First of all, it’s like the Jenga tower talked about in other posts here. Take away one thing for some people and you take away all – take away the bad, take away the good – sacrfice Hell and you sacrifice Heaven. I’m not saying it’s a healthy way to think, just that it is “just how the univere works” for a lot of people. Things get painted in black and white for a lot of minds. Frankly, “everyone dies and goes to oblivion” strikes a lot of people as unfair, too – so unfair that they’d be willing to believe in a Hell if it comes with a Heaven. Even many unblievers would wish there to be a Hell for Hitler (although one atheist I met on a fandom message board said they couldn’t imagine even Hilter tortued for eternity as being fair, which made me think). However, the fact is that most Hell-believers (at least those I’ve known) tend not to think that “good” people, or people they care about really go there… They tend to hope for some kind of chance for them, last glimmer of life repentence and whatnot.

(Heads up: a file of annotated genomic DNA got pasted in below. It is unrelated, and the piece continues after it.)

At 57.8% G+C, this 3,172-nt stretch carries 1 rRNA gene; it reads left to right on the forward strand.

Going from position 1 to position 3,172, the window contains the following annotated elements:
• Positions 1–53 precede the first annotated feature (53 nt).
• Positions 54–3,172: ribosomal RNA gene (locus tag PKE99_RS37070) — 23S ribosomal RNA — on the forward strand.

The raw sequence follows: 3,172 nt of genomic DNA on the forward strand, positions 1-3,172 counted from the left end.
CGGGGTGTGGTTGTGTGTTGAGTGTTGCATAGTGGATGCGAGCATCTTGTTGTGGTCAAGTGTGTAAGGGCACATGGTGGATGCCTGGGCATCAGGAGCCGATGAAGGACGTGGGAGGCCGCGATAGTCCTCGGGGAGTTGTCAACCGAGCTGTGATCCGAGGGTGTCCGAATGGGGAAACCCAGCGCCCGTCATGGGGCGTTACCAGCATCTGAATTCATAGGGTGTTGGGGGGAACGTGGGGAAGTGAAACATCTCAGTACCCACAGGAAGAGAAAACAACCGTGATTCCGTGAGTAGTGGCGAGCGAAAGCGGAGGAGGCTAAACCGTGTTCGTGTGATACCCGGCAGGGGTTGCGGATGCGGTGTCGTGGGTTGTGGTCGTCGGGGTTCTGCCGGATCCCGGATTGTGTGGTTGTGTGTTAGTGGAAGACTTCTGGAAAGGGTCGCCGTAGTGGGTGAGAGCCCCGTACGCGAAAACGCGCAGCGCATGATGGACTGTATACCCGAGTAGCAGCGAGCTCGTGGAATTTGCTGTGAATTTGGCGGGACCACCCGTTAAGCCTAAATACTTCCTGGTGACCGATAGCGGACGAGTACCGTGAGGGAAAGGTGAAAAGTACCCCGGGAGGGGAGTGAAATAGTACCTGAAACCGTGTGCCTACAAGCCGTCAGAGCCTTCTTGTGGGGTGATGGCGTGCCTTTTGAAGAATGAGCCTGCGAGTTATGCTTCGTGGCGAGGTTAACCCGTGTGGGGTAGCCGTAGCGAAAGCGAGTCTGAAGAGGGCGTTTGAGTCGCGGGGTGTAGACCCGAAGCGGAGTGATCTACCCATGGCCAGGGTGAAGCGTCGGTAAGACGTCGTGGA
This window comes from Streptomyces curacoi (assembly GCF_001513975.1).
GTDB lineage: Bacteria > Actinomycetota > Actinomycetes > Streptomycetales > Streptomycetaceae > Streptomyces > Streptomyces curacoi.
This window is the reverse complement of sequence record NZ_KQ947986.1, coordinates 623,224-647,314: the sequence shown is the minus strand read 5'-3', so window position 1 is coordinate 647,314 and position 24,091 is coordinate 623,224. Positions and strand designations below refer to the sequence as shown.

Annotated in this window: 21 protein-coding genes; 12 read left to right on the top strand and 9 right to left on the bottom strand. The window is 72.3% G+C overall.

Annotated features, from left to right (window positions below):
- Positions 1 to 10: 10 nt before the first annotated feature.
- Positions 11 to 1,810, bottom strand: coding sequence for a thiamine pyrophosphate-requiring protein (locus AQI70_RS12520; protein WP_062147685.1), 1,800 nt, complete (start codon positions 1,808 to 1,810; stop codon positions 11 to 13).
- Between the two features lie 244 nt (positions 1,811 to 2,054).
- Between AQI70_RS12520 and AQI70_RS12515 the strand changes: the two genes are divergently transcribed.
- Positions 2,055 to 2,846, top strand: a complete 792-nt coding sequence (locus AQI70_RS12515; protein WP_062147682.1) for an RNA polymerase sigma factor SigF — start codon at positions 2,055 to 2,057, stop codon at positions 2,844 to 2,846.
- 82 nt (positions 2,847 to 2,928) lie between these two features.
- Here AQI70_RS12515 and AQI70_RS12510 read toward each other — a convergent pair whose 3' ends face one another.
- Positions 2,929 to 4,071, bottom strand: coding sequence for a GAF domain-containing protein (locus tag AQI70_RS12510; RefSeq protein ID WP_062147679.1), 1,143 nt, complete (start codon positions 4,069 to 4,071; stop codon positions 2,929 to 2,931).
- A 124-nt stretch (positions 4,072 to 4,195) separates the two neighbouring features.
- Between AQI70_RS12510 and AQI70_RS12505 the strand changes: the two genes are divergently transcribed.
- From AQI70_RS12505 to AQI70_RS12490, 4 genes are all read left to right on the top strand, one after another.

I read one of the Catholic blogs on Patheos going on about that very thing in regards to the currently dead Boston bomber brother… (I forget the blog, but the guy was upset about people cheering for him going to Hell even though he was a murderer when it’s the better “christian” thing to do to hope that Hell is empty).

    Personally, my mulling over the whole thing has lead me to take on a personal theology whereby I hope (don’t know for sure, but hope) that everyone’s invited to the party at the mansion, that the host really is a nice guy and all those “torture screams” that are rumored to be coming from the basment is just J.C.’s rattly old washing machine struggling with his dirty socks.